By Eze Onyekpere
We are living in interesting but difficult times in Nigeria. Opportunities for reframing and re-designing the agenda for development and democracy have been presented in the nature of a fiscal crisis with the crash in the price of crude oil which is the mainstay of the Nigerian economy. Whether we recognise the challenge as an opportunity and take advantage of it will be a key factor in the continued progress and sustainability of Nigeria. To take advantage of this opportunity will involve a change of the culture, attitudes and philosophies surrounding governance at all levels.
It is imperative to start by recognisng that Nigeria’s oil rents were largely stolen and badly mismanaged. The rents are no longer as large as they used to be; so, the question of mismanaging the little that is available is totally out of the picture for now. The efforts of the Muhammadu Buhari administration to recover stolen funds are indeed commendable. However, even if all the stolen wealth is recovered, it will still not meet our needful demands for financial resources to start the development chase. In this case, governance should be about multi-tasking with various task teams contributing to the larger goal of good governance, deepening democracy and development. Thus, there is already a strong team on the anti-corruption agenda. We need strong task teams in the various facets of the economy from power to roads and railways to general economic policy and directions on the value of the naira, local content and increasing value added.
Herein lies the essence of change; we cannot afford to continue doing more of the same things and expect new results. There are many areas we can change to kick-start the process. For instance, the extant leadership of the Senate and House of Representatives promised transparency, accountability and opening up of the National Assembly. However, we still have a 2016 budget estimate in the parliament that is just a bulk sum; there are no details. This goes against the grain of all canons of transparency and accountability.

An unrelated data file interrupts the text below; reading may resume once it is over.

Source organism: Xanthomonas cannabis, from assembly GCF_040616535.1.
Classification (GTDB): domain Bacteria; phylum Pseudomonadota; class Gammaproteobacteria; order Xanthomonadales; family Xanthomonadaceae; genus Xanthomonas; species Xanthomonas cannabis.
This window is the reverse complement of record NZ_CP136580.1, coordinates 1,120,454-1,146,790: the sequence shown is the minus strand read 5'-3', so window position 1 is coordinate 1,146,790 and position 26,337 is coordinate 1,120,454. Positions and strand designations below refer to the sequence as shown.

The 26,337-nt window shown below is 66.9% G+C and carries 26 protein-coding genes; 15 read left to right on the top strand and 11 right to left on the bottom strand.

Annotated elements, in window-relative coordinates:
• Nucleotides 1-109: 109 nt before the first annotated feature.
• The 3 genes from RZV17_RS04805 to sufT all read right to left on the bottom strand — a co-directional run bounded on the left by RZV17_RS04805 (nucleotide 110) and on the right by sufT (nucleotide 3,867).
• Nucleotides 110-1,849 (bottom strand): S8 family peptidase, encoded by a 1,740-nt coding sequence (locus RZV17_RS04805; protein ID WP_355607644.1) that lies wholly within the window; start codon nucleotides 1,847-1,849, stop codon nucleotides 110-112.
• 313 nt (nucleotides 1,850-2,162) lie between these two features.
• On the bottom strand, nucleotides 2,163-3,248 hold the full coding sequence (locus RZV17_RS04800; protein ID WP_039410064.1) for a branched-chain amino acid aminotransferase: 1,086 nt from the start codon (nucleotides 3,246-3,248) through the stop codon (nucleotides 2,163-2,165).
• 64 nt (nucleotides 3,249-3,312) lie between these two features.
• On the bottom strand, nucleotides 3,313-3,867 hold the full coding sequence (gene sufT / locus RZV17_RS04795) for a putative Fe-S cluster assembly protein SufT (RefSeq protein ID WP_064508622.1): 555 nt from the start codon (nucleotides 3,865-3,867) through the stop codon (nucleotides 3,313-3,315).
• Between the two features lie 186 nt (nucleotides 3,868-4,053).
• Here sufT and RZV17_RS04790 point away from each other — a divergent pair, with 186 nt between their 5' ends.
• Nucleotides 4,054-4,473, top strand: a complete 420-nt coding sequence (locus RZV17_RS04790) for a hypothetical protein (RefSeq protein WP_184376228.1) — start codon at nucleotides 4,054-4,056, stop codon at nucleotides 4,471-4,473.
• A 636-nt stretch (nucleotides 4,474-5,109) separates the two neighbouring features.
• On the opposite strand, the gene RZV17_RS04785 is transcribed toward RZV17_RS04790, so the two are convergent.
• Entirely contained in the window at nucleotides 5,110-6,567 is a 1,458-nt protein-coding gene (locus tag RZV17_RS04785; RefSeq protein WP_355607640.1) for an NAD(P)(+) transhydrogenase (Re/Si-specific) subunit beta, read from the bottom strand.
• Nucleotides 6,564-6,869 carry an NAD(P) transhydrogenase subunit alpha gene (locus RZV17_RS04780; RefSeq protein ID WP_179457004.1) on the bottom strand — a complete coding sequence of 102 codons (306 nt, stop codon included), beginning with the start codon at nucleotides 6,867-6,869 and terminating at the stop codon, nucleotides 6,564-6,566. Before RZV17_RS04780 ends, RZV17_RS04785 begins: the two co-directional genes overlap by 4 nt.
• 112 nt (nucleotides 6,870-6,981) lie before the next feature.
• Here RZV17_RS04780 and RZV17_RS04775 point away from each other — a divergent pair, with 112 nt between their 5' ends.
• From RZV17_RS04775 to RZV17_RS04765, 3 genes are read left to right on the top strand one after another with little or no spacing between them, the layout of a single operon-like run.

In 2014, the Centre for Social Justice got a court order compelling the erstwhile Minister of Finance, Mrs. Ngozi Okonjo-Iweala, to publish the details of the statutory transfers including the details of the allocation to the National Assembly. She failed, neglected and refused to obey the order and contempt proceedings to ensure that she obeyed the order suffered several adjournments at the instance of the court until she left office. Beyond opening up the budgets of the National Assembly and other agencies getting statutory transfers, the 2016 budget estimates need to be cleaned of frivolities, inappropriate and wasteful expenditure.
The good news is that there is life beyond oil rent and the enclave economy of oil and gas. Since we failed to take advantage of oil rents during the period of boom, we should quickly make a detour and come back to our senses and have a national dialogue on how to fund governance through taxation. The fixation on borrowing to finance the deficit is not the way forward, even if it offers a temporary reprieve which we will soon face its downsides in the next couple of years. Already, we are spending close to 35k out of every N1 to service debts and this will definitely increase in years to come. So, what are we left with to revive and boost our economy?
Taxation which has been neglected over the years comes to the rescue. I make bold to state that our democratic deficits in the lack of real citizens’ participation in governance is based on the source of funding of governance. Oil rents discouraged the rulers from engaging the people in dialogue about development priorities and how to properly manage public finances. The rulers also did not need a dialogue on how to raise revenue which came in from rents.